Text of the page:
How can a young woman today find true love in a time of triumphant individualism and dominant algorithms? Freely inspired by a short story by Emma Braslavsky, the German filmmaker Maria Schrader (along with her co-screenwriter Jan Schomburg) imagines the experimental encounter between Alma, a linguist, and Tom, a human-like, programmed to seduce her. Far from the classic scenarios of science fiction movies, where robots produced by human intelligence turn against their creators, “I’m your man”, with unexpected twists, twists marked by humor or melancholy, goes from the romantic comedy to the fable of unimaginable extensions. In addition to the stalemate of an affair between the demanding researcher and the beautiful android kid, the unsettling experience serves as an indicator of the intimate wounds of a complex woman who has been haunted since childhood by the recurring dream of a liberating happiness.
Scientific test and the temptation to happiness
Strange bet for Alma (Maren Eggert, subtle play with infinite nuances), linguistically specialized in interpreting Sumerian cuneiform inscriptions at the Pergamon Museum in Berlin. In return for funding her research by a company specializing in artificial intelligence, she agrees to welcome a humanoid robot into her home for three weeks who is able to meet her needs and fulfill her desires. Sacred tour de force, especially since our heroine in appearance is more characterized by her spirit of seriousness than by her desire for an ideal partner.
After a first one-on-one dinner at the restaurant, which turns into a failure (the poorly programmed ‘robot’ reacts too mechanically and must be filtered out quickly), the thought crosses us that it is a staging or a fantasy so much the unreal atmosphere and the muted decor of red hangings make one think of a dysfunctional theater set!
Once Tom (Dan Stevens, fine interpreter of a creature with confusing mechanics) is first restored and better suited to his future partner’s presumed hopes, he arrives at Alma and takes initiatives as if he is ahead of unspoken wishes. In the large, clean apartment, he clears and tidies up at breakneck speed, he tries his hand at humor and relaxation … Without laughing, he compares the eyes of beauty to ‘two alpine lakes’, in which he’ wants to drown ”. There is no doubt that for the volunteer, overwhelmed by the conformity of his interlocutor (who, by the way, naturally asks if they should both sleep in the same bed), the experience of cohabitation risks being cut off.
Faced with such a discrepancy, Tom (whose high artificial intelligence shows an unexpected plasticity) no longer seeks to seduce Alma. And this change generates other paradoxes. He denies her while under the influence of alcohol she shows a need for intercourse. Even more, he discovers a study from a scientific journal that greatly questions the text that Alma and his colleagues were publishing.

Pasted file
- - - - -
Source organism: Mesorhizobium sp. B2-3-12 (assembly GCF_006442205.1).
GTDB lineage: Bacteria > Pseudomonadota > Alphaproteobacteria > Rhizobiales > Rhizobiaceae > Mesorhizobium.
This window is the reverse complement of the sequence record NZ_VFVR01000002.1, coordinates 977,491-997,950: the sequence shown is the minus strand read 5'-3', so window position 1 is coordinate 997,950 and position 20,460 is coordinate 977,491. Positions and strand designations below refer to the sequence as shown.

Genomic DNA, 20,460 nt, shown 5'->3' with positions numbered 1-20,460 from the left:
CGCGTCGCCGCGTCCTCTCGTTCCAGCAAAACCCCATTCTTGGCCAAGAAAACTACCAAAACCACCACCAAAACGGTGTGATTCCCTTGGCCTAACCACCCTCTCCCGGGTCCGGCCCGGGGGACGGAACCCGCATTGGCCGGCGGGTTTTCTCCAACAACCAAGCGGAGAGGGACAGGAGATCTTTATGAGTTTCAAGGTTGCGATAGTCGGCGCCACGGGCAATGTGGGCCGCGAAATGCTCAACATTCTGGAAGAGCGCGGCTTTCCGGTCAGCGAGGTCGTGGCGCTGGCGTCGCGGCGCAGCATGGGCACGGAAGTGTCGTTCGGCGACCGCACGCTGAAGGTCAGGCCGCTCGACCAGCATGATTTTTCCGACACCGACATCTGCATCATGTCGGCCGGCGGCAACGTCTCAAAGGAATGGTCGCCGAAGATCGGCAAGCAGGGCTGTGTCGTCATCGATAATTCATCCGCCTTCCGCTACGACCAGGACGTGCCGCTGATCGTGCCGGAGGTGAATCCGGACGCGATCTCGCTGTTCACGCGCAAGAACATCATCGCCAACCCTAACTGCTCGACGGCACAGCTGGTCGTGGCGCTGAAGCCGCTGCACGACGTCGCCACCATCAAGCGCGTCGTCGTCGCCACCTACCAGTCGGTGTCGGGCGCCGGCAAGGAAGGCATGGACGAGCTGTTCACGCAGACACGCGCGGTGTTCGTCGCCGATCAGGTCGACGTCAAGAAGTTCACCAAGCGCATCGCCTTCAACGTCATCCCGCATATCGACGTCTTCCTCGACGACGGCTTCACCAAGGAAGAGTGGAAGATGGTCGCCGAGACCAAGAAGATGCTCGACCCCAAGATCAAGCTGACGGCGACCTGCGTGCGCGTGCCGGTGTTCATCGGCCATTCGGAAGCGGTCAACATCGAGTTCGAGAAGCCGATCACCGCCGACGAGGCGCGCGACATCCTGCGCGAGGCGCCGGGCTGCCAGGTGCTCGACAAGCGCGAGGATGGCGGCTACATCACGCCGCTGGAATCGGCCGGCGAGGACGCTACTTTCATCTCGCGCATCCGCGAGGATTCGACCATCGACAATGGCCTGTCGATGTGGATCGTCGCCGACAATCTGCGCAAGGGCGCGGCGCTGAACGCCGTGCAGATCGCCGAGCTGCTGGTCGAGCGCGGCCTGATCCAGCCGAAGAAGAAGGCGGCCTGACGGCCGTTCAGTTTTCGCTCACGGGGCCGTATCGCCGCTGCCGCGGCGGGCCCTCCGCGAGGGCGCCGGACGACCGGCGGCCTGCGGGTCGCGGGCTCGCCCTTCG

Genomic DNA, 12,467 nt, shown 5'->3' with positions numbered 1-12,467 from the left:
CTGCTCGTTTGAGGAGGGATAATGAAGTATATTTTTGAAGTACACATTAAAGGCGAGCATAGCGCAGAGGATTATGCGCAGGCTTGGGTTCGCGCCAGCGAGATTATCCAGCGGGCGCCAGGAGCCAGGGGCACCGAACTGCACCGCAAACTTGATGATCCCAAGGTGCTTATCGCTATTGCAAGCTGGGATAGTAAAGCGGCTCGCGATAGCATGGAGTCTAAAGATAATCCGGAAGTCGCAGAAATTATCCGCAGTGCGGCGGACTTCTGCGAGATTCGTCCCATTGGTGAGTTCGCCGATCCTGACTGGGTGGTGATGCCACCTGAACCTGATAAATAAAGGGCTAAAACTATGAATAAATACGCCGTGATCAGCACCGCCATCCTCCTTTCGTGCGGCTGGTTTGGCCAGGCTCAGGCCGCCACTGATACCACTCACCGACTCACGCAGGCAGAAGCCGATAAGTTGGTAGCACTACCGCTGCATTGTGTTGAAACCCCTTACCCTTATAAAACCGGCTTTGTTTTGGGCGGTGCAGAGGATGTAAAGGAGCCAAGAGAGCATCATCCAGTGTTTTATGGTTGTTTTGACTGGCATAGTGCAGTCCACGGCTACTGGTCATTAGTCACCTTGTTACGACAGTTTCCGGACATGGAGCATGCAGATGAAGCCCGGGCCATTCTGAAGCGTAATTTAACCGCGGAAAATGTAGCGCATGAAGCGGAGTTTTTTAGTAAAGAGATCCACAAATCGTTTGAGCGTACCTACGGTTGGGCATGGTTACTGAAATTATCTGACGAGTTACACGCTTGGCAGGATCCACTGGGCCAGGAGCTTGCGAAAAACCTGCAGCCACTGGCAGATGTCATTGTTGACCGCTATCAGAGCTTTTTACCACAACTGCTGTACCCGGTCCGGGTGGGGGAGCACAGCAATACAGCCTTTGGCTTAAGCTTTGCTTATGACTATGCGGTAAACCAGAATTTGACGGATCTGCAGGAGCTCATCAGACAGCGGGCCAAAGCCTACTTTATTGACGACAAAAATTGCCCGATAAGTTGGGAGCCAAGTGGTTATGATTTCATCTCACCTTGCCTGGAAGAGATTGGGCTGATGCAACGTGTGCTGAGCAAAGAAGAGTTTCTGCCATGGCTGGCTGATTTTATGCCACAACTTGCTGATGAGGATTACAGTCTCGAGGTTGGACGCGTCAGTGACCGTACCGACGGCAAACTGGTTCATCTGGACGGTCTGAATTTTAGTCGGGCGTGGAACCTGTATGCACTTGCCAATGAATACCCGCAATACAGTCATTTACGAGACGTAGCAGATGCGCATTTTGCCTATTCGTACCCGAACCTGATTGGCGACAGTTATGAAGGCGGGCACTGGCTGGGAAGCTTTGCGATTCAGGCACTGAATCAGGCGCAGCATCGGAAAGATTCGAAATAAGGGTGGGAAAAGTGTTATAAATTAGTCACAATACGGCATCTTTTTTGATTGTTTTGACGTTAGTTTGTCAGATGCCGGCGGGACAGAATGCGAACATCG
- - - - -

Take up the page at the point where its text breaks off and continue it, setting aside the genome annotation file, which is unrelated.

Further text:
Limits of artificial intelligence, the infinite mystery of the human soul
Alma and Tom actually continue the experiments in other forms. During an escape in the middle of nature, they get closer, and even go so far as to imagine a common past, in accordance with the ‘donor’s’ incentive. The sketch of an affair and a night of love gives the illusion of happiness.
Alma, flanked by Tom, encounters her former buddy, again in a relationship with a young woman, pregnant as for her (while Alma at the time of this previous relationship was unable to get through with her pregnancy). Alma decides to stop the test with Tom. But from open disagreement to unusual reunions, Alma, weakened by this revealing experience, has much more access to herself. Until he found (but are we quite sure?) Tom, the strange humanoid, on stage for his first teenage love in Denmark.
However, the final shots, full of grace, melancholy and mystery, lift a veil over Alma’s secret wounds. Through the evocation of the presence of a boy, her lover every time, who lies next to her every time – a presence that disappears every time she opens her eyes – the heroine with extreme sensitivity and with a fertile imagination can be fallen in love with a ‘man’ who does not exist, in harmony with her deep desires, in opposition to the world order and the dictate of artificial intelligence. A fleeting vision in the service of a staging, strange and penetrating, creating a mental universe close to a David Lynch or an Alfred Hitchcock, that of “Vertigo”. Thus we are led to revise our vision of “I am your husband,” as if fiction as a whole became the obvious expression of the inexhaustible dream of liberating a woman who is in love with the absolute. It is also a fine definition of cinema.
“I am your husband”, film by Maria Schrader – premiere June 22, 2022
Interpretation award to Maren Eggert, Berlin Festival 2021